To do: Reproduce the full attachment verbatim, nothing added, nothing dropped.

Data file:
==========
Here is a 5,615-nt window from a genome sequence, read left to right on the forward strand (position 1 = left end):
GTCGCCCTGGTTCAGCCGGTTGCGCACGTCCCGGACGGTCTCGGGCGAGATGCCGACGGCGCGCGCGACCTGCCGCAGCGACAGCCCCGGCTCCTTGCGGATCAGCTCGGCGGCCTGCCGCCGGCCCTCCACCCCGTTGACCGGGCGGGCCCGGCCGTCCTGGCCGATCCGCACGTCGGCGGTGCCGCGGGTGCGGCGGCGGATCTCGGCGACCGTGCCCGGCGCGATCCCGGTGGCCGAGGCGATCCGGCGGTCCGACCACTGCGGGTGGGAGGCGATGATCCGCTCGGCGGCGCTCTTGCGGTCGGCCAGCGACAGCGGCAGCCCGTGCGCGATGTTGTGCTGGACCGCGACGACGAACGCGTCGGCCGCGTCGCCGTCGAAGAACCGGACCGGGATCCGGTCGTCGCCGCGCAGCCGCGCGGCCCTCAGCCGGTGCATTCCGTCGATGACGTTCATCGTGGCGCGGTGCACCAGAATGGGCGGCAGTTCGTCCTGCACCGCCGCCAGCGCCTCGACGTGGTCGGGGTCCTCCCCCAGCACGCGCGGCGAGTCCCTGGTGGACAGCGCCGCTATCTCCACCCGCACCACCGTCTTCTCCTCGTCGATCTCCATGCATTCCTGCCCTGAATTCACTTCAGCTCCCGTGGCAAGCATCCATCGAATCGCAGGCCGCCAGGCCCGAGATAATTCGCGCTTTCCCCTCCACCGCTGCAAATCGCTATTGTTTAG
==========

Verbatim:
Here is a 5,615-nt window from a genome sequence, read left to right on the forward strand (position 1 = left end):
GTCGCCCTGGTTCAGCCGGTTGCGCACGTCCCGGACGGTCTCGGGCGAGATGCCGACGGCGCGCGCGACCTGCCGCAGCGACAGCCCCGGCTCCTTGCGGATCAGCTCGGCGGCCTGCCGCCGGCCCTCCACCCCGTTGACCGGGCGGGCCCGGCCGTCCTGGCCGATCCGCACGTCGGCGGTGCCGCGGGTGCGGCGGCGGATCTCGGCGACCGTGCCCGGCGCGATCCCGGTGGCCGAGGCGATCCGGCGGTCCGACCACTGCGGGTGGGAGGCGATGATCCGCTCGGCGGCGCTCTTGCGGTCGGCCAGCGACAGCGGCAGCCCGTGCGCGATGTTGTGCTGGACCGCGACGACGAACGCGTCGGCCGCGTCGCCGTCGAAGAACCGGACCGGGATCCGGTCGTCGCCGCGCAGCCGCGCGGCCCTCAGCCGGTGCATTCCGTCGATGACGTTCATCGTGGCGCGGTGCACCAGAATGGGCGGCAGTTCGTCCTGCACCGCCGCCAGCGCCTCGACGTGGTCGGGGTCCTCCCCCAGCACGCGCGGCGAGTCCCTGGTGGACAGCGCCGCTATCTCCACCCGCACCACCGTCTTCTCCTCGTCGATCTCCATGCATTCCTGCCCTGAATTCACTTCAGCTCCCGTGGCAAGCATCCATCGAATCGCAGGCCGCCAGGCCCGAGATAATTCGCGCTTTCCCCTCCACCGCTGCAAATCGCTATTGTTTAG